Affiliation: National Institute for Occupational Safety and Health (NIOSH), Health Effects Laboratory Division, Morgantown, West Virginia 26505, USA. jensey@cdc.gov

ABSTRACT

Background: The purpose of the current study was to investigate the effects of aging on tendon response to repetitive exposures of stretch-shortening cycles (SSC's).

Methods: The left hind limb from young (3 mo, N = 4) and old (30 mo, N = 9) male Fisher 344 x Brown Norway rats were exposed to 80 maximal SSCs (60 deg/s, 50 deg range of motion) 3 x/week for 4.5 weeks in vivo. After the last exposure, tendons from the tibialis anterior muscle were isolated, stored at -80 degrees C, and then tested using a micro-mechanical testing machine. Deformation of each tendon was evaluated using both relative grip-to-grip displacements and reference marks via a video system.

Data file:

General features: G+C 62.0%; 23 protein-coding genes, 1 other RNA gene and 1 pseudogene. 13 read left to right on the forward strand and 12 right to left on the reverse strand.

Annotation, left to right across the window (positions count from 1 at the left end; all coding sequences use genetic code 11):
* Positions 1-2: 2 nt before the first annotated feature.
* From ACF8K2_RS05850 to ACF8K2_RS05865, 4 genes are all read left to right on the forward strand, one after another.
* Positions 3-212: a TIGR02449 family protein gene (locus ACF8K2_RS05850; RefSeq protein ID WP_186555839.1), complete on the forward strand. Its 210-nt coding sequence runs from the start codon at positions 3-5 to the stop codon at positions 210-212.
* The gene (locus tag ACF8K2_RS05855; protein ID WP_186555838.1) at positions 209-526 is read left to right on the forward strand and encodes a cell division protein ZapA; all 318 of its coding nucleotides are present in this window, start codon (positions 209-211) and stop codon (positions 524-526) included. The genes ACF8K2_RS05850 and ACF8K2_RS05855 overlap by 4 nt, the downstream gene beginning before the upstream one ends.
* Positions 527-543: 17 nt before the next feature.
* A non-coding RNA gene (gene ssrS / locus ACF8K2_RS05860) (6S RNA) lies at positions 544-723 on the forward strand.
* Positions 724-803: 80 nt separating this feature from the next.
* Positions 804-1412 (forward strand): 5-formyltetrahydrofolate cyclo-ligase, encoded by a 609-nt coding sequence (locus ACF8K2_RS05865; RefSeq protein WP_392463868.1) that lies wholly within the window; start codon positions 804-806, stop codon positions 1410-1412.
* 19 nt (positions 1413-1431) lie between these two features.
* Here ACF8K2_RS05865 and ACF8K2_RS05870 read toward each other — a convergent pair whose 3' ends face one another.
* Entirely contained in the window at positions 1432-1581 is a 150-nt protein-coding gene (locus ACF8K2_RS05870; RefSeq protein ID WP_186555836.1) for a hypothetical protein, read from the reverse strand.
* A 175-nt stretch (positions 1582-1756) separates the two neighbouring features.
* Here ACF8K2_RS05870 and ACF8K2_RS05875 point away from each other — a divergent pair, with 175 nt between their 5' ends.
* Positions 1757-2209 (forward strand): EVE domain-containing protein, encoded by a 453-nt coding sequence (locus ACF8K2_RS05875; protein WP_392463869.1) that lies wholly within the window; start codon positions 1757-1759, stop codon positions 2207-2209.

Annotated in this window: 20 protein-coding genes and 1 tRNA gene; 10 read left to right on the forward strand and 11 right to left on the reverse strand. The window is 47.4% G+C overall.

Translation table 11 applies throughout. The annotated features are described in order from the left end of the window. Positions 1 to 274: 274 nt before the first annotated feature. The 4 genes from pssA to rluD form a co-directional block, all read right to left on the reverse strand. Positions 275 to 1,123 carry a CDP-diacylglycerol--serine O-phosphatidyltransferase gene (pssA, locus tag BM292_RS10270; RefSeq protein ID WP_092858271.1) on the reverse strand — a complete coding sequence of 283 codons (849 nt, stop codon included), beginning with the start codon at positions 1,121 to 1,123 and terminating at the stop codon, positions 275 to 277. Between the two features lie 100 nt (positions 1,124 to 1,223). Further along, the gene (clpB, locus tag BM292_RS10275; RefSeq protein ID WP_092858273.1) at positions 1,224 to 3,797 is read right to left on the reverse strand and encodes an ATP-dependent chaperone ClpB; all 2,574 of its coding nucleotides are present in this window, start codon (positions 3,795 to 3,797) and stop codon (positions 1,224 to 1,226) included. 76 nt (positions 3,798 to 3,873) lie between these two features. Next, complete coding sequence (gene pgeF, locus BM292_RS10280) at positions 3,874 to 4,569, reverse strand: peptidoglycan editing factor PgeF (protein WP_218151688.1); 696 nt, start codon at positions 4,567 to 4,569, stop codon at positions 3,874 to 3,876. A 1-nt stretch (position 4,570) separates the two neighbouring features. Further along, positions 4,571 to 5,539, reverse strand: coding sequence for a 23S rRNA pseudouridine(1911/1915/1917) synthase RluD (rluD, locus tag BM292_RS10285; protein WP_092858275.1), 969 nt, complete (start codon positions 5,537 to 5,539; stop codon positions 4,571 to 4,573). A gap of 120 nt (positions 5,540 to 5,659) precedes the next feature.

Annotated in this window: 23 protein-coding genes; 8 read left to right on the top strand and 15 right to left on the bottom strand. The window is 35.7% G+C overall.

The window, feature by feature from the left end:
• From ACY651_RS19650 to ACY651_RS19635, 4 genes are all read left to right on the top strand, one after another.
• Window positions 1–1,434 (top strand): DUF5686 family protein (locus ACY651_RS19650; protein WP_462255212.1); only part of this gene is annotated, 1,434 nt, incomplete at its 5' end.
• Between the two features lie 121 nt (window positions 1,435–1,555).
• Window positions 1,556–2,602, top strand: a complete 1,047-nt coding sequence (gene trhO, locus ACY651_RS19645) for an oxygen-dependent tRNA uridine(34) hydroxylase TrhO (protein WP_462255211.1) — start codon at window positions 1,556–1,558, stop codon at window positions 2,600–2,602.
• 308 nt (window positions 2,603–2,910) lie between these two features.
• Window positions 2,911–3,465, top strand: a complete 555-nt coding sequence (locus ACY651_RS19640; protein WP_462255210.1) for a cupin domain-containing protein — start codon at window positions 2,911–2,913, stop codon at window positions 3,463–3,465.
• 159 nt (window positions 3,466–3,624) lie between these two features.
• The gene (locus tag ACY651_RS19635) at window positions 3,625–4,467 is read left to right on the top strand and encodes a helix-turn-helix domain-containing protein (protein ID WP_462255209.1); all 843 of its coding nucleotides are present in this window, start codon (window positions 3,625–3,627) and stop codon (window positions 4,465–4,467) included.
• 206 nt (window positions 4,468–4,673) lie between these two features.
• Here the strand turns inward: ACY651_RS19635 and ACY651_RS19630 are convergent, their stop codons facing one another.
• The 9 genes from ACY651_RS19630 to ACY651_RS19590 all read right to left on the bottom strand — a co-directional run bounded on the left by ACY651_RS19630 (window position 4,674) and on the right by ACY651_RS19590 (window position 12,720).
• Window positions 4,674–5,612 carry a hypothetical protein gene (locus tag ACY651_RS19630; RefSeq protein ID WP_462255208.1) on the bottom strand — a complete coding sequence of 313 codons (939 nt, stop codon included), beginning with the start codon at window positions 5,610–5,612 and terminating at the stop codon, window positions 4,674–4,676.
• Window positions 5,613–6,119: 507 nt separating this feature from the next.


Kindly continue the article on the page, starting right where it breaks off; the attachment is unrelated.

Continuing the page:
Results: At failure, the young control tendons had higher strain magnitude than the young exposed (p < 0.01) and the old control tendons (p < .0001). Total load at inflection was affected by age only (p < 0.01). Old exposed and control tendons exhibited significantly higher loads at the inflection point than their young counterparts (p < 0.05 for both comparisons). At failure, the old exposed tendons carried higher loads than the young exposed tendons (p < 0.05). Stiffness was affected by age only at failure where the old tendons exhibited higher stiffness in both exposed and control tendons than their young counterparts (p < 0.05 and p < 0.01, respectively).

Conclusion: The chronic protocol enhanced the elastic stiffness of young tendon and the loads in both the young and old tendons. The old exposed tendons were found to exhibit higher load capacity than their younger counterparts, which differed from our initial hypothesis.

Show MeSH
Related in: MedlinePlus